Bad To Worse

Only pure shock kept the guards at bay long enough for Andiel to get up, pick up the princess, and hold his dagger to her throat. “No one of you moves, or she dies.”

Miraculously, as Achilles got up, he didn’t feel any broken bones or major injuries. He gingerly stepped away from the king’s broken husk, glancing over at the guards and motioning an apologetic hand. He limped behind Andiel, sighed deeply with his hands on his knees, stood up abruptly, and folded his arms. “That’s right. If any of you come any closer, we’ll kill the princess right here.”

“You dare slay the king, defile his body, then threaten the princess?”

“Uhm, Achilles?” Andiel shifted his weight, unconsciously.

“You monsters!” The guards were inching closer, weapons drawn.

“Shut up, Andiel,” Achilles whispered. “We can use her as a hostage, jump out the window into the river below, just like we planned, then ransom her later.”

“Yeah, well about that.” He turned his head to talk through the side of his mouth. He spoke very slowly and quietly. “I’m pretty sure when I partially fell on her, I somehow killed her. I’m pretty sure she’d already dead.”

Achilles turned back towards the guards. “On second thought, you’re right. We’ve already done enough damage. No child deserves bad treatment of any kind. She wasn’t part of this. We’re leaving her to you. Now, Andiel!”

Making The Escape

The assassin kicked over the princess and the two bolted for the stained-glass windows on the side of the room. Moonlight still poured in through its various shapes and colors. Suddenly, they broke through, shards slicing them, reflecting the silvery glow of the moon as they fell into the deep rushing darkness below. The roar of the cold river grew as they fell towards it, men’s faces appearing at the broken window above.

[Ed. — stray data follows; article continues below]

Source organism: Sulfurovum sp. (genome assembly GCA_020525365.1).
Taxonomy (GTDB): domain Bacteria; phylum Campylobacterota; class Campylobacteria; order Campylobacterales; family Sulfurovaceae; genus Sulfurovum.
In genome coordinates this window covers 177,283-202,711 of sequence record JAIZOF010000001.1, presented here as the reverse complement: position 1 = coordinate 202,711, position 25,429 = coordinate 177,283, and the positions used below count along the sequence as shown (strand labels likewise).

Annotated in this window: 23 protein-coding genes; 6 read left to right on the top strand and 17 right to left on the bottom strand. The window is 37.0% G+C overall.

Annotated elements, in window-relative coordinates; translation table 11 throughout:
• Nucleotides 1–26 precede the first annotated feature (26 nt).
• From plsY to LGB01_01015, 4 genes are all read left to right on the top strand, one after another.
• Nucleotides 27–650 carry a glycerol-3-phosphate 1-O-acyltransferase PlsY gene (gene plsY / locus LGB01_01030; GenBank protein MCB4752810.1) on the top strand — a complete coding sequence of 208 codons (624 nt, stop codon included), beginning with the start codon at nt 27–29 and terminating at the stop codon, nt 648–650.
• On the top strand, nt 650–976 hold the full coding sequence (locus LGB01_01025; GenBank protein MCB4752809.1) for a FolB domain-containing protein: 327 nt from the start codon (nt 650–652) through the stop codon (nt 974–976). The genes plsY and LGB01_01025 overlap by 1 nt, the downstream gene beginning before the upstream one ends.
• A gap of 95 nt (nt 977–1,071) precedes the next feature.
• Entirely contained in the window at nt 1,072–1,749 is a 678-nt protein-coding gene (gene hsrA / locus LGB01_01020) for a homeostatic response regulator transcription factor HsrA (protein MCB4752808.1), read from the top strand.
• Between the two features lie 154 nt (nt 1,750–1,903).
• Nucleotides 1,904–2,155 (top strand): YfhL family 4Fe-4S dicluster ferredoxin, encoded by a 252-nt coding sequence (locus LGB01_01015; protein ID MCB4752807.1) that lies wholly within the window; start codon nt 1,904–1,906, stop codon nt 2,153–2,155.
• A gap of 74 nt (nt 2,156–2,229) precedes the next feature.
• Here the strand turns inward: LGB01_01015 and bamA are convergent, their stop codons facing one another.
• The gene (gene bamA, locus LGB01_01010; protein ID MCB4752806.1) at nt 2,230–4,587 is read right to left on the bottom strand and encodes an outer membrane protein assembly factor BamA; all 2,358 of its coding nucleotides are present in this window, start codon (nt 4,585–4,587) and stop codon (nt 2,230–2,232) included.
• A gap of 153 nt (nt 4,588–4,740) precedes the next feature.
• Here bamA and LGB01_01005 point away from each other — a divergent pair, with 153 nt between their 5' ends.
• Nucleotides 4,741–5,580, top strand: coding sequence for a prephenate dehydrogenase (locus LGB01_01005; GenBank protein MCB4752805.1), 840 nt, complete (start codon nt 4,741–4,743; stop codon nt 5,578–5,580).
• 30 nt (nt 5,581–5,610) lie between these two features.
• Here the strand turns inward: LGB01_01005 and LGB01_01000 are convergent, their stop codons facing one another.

They hit the water.

By the original plan they should’ve had at least a day’s head start on their trackers. Both knew that the descent into the river would be damaging. It was about twenty feet below the base of the keep, alongside the cliff where the castle was mounted. But neither had expected that they’d be making the dive in desperation, after having both already fallen from the castle’s rafters. Achilles had also really been sure that the guards wouldn’t find the king until later that night, or even early morning.

Captain Zulkarr

But by that night, only an hour or so after they’d made their escape, they were huddled in a shed on a farmer’s property, surrounded by guards searching the fields.

Throughout the night they’d kept hearing a name from the various guards they passed as they’d stalked through the fields, seeking refuge from their pursuers.  Captain Zulkarr. They spoke his name with reverence, with more respect than any normal man.

Now they’d run out of places to hide. The shed was their last resort in a field filled with enemies. They heard a dozen or so guards stop outside the shed, as they’d done numerous times that night. Horses where breathing hard. Vague whispering ended in the very distinct words they’d been hearing all night, though: “…Captain Zulkarr.”

Then, a very loud, clear command.

“Surround the shed. Burn it down.”